My inspiration comes from what God has created! The natural world!!! But to be precise... people and places inspire me!! I just can't hold back walking through life once I leave the door of my house. Everything around catches my attention and I'm constantly sketching every single day (I'm an addictive sketcher). I love sketching people on public transport, I get a buzz from that and sketching inspires me to explore, which then leads to making more and more art!

What does procrastination look like for you?

It looks subtle and dangerous! I don't like to say this, but I used to be a professional procrastinator. It was the fear of failure, I'll do every other thing apart from painting and drawing. I'll clean, arrange and tidy the house and studio, watch art videos, read art books and magazines, go to galleries, browse and search the web for great artists and great sites, I'll buy art materials and lots of art materials, I'll talk about it BUT never really do it! But I started listening to motivational tapes by Dr Eric Thomas, Les Brown and TD Jakes and they basically got me hooked on the power of delivering and executing. They got me out of the fear-failure mindset!

After the Rain Towards Trafalgar Square
(click to view)

What techniques work to ensure that you make time for your art?

The main one that works for me is to have black surfaces all around my studio, staring at blank surfaces makes me want to paint. The other one is simple, just never think about it, just get straight to the studio and do it! I no longer follow my feelings, I just follow the facts and the fact is, I have to make more art. I'm no good with routines but I am a firm believer in setting targets and meeting them. The feeling of setting a goal and achieving it makes me feel better and do better!

How do you generally arrive at ideas for your paintings?

I arrive at ideas for paintings by walking around with a curious mind. I'm constantly thinking, "How would that look on a canvas?" I've now become obsessed with taking millions or photos and insane sketching... just to keep generating ideas.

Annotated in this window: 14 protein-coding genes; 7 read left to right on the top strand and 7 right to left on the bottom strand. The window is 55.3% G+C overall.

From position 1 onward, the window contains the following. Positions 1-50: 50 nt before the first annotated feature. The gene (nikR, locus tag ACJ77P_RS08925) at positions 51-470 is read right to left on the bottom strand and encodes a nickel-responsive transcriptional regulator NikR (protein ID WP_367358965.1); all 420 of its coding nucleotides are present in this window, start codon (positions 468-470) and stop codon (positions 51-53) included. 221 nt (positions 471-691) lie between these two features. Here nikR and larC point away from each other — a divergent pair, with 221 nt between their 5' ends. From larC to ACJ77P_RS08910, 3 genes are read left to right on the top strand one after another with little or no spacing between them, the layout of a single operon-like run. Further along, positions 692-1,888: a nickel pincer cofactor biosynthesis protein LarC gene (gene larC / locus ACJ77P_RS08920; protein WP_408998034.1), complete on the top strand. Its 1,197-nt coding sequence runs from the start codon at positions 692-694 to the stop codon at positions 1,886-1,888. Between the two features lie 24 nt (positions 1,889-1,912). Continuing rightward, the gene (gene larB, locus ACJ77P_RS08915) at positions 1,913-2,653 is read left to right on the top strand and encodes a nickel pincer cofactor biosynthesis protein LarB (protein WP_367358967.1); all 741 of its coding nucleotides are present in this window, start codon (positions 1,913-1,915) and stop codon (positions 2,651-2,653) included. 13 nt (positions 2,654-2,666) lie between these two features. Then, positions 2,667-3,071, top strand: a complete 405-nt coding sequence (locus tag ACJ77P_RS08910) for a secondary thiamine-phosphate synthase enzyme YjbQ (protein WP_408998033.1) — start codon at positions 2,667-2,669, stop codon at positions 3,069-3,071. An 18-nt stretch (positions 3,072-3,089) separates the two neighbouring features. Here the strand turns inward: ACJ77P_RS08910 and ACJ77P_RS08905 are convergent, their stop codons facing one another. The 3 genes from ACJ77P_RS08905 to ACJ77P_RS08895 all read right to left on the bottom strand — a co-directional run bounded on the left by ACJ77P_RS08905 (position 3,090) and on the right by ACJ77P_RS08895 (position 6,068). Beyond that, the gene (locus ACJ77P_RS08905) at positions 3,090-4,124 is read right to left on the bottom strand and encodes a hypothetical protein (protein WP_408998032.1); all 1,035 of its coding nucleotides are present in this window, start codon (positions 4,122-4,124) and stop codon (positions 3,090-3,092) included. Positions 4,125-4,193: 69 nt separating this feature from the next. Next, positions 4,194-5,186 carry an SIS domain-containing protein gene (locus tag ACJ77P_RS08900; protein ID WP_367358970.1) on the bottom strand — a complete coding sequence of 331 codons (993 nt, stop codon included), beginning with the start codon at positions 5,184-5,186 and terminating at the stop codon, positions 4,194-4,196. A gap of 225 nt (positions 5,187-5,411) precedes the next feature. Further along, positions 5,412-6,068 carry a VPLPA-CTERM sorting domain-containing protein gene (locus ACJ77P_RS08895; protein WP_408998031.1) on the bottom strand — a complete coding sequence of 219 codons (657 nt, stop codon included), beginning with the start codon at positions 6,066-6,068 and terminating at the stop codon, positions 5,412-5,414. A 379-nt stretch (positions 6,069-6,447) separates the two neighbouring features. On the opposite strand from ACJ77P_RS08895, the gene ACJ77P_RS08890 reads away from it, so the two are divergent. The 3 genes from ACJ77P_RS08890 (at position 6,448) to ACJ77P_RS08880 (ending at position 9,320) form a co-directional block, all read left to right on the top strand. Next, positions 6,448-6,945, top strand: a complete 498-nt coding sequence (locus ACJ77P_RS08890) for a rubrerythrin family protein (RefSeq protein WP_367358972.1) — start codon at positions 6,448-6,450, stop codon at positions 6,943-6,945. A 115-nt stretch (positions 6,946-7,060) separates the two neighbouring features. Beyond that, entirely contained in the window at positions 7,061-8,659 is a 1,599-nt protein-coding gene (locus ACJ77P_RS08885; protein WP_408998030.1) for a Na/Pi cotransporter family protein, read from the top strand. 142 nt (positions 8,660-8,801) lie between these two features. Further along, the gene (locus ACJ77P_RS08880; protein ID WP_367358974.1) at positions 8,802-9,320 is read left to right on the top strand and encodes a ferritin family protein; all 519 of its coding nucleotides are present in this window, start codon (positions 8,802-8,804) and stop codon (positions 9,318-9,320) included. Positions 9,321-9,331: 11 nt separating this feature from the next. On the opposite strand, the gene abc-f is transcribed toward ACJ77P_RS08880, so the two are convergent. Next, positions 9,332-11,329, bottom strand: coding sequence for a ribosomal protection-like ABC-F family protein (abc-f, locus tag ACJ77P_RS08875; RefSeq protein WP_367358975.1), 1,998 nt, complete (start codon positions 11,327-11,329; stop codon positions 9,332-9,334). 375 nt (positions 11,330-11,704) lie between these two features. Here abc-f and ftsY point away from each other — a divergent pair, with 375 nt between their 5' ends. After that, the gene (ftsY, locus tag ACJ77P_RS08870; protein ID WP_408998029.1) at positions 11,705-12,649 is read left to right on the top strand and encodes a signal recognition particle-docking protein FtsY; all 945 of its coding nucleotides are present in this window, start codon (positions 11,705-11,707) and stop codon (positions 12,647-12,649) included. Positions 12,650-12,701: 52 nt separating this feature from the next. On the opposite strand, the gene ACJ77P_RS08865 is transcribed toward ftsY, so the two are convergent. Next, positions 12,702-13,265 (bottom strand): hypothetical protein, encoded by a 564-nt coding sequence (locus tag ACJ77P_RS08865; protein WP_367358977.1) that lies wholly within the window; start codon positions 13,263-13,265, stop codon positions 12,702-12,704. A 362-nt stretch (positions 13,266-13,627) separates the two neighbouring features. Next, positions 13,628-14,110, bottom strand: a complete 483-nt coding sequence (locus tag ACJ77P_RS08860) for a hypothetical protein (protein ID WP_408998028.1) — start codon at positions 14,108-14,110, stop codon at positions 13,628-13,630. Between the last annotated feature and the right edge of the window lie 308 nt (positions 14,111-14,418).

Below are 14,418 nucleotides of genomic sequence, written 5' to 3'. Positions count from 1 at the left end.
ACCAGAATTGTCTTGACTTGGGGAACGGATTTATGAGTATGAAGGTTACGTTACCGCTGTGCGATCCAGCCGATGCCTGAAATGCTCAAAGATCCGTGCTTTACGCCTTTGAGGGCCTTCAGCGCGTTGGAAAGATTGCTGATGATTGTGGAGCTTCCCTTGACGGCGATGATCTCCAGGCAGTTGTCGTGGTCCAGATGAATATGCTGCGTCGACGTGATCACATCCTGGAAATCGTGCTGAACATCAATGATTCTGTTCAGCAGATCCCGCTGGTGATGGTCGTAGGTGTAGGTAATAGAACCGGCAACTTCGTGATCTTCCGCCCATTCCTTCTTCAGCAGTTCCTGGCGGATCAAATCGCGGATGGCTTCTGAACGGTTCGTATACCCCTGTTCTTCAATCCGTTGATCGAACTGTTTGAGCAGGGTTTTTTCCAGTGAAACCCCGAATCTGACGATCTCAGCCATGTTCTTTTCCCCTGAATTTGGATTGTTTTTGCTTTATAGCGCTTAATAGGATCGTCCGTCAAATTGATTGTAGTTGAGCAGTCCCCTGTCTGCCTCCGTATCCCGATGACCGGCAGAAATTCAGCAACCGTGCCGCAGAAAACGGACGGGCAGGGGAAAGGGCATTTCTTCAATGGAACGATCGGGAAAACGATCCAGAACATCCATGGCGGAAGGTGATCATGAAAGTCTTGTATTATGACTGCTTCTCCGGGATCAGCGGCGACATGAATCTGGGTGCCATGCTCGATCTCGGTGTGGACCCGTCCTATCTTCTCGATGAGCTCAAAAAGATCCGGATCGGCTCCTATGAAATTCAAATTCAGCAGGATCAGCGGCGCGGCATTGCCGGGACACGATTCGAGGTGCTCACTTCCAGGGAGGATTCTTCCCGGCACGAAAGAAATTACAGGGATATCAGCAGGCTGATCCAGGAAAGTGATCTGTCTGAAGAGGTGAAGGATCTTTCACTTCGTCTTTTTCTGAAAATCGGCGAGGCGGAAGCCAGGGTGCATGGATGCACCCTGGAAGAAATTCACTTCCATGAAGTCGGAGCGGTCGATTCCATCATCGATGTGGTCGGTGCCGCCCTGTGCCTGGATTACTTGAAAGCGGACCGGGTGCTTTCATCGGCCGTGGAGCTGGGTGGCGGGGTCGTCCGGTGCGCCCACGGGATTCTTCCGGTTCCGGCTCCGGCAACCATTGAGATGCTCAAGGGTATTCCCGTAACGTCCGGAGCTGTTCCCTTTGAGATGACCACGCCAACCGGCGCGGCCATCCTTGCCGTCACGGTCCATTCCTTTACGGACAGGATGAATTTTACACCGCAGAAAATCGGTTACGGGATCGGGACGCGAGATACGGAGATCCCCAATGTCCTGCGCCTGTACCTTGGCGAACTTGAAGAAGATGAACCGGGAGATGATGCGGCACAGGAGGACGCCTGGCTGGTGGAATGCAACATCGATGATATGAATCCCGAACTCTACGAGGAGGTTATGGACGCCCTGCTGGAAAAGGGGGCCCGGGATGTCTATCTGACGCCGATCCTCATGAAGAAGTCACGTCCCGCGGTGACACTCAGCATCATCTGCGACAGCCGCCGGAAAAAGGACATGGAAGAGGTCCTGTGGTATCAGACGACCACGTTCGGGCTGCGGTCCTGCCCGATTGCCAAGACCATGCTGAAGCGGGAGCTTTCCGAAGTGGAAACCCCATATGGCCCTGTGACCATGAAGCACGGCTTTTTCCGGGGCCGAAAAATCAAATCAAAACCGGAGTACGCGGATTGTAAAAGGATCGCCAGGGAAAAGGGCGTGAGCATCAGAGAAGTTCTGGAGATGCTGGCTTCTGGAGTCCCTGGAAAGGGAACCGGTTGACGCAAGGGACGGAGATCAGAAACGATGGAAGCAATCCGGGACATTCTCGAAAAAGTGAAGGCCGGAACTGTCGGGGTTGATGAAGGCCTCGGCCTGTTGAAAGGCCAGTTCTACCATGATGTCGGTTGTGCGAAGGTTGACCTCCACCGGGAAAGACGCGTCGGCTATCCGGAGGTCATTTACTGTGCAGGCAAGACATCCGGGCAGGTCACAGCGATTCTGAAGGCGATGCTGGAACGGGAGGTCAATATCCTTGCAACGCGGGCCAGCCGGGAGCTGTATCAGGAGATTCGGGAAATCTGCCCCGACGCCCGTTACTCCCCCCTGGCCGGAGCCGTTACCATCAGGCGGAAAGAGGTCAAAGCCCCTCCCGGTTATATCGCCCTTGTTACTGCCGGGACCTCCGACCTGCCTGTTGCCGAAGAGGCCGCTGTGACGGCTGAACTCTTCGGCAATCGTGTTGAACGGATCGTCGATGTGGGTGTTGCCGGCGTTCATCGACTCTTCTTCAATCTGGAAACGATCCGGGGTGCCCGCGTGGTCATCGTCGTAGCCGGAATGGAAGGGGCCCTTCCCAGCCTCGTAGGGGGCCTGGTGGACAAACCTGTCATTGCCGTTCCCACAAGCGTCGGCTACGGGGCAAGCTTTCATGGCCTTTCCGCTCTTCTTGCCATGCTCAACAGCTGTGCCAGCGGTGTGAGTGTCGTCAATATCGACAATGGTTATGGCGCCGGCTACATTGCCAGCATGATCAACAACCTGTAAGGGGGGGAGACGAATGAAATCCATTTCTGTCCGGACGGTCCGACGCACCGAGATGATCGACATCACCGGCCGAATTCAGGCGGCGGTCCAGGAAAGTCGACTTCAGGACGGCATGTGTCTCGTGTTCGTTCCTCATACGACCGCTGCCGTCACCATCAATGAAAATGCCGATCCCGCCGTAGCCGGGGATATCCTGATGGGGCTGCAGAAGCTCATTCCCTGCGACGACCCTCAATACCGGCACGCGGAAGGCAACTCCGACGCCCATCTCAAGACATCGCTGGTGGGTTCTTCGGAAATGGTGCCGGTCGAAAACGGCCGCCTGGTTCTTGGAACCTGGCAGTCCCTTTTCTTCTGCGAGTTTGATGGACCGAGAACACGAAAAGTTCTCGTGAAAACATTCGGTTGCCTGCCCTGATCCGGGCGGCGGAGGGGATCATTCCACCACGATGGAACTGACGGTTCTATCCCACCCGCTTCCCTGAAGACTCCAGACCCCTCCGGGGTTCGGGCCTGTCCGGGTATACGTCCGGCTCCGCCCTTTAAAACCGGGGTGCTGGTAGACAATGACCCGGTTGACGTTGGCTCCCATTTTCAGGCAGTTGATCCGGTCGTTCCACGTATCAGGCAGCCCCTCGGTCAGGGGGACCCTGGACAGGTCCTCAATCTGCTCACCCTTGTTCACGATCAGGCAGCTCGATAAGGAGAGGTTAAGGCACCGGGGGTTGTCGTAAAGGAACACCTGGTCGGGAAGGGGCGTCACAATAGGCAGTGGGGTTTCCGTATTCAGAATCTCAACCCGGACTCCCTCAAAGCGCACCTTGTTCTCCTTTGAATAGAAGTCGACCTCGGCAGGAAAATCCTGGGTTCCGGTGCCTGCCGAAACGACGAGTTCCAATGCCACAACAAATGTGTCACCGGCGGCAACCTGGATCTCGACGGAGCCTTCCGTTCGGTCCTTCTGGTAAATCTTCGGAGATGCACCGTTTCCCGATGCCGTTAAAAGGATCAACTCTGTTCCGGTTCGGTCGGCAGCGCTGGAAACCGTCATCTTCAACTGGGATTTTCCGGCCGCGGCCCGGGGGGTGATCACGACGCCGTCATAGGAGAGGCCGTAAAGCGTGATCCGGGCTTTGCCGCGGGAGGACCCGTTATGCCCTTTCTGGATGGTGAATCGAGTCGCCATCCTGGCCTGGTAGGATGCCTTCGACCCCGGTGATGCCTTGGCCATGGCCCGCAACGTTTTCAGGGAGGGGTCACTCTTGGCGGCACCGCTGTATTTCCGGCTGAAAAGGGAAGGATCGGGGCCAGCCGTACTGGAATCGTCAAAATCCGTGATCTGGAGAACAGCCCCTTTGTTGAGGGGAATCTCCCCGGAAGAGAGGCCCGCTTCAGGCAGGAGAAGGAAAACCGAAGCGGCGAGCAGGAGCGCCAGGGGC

The Cromer Pier
(click to view)

How do you keep art "fresh?" What techniques have helped you avoid burnout and keep your work vibrant and engaging?

I keep my art fresh through constant sketching! I go around with the mind and soul of a sketch hunter, sketching everything that catches my attention and inspires me! That process helps me never ever have a need for new subject matter or variations in a subject matter. I am constantly sketching. As mentioned earlier, I am an addictive sketcher! Also, whenever I notice I am getting into routine, I simply try out a new medium or a new surface or a new subject that I haven't explored in a while.

What do you feel you are learning about right now as an artist?

As an artist, I am learning more about the power of having a motivated and positive mindset. I never knew how important this was in the past. But now I am beginning to realize that success on the canvas comes more from the success of my thinking. I have completely changed my mindset about painting, sales and exhibiting. It's a process and I am beginning to realize more and more, everyday, that, "If you think you can or think you can't, you are most probably right." - Henry Ford

The African Doll
(click to view)

What makes you happiest about your art?

The one thing that gives me the greatest joy in my art, is not actually the painting. It's the sketching! Every time I bring out a new sketchbook, I SMILE, because I know it's going to be full of exciting adventures!!!

What advice would you give to any artist today?

That would be clear - BELIEVE IN YOURSELF. The greatest thing we lack as artists is self confidence. Once we loose our confidence, it all goes pear shaped from there! The next one would be, "SKETCH, SKETCH, SKETCH, DRAW, DRAW, DRAW!"

Thanks, Adebanji!

© 2015 Sophie Catalina Marine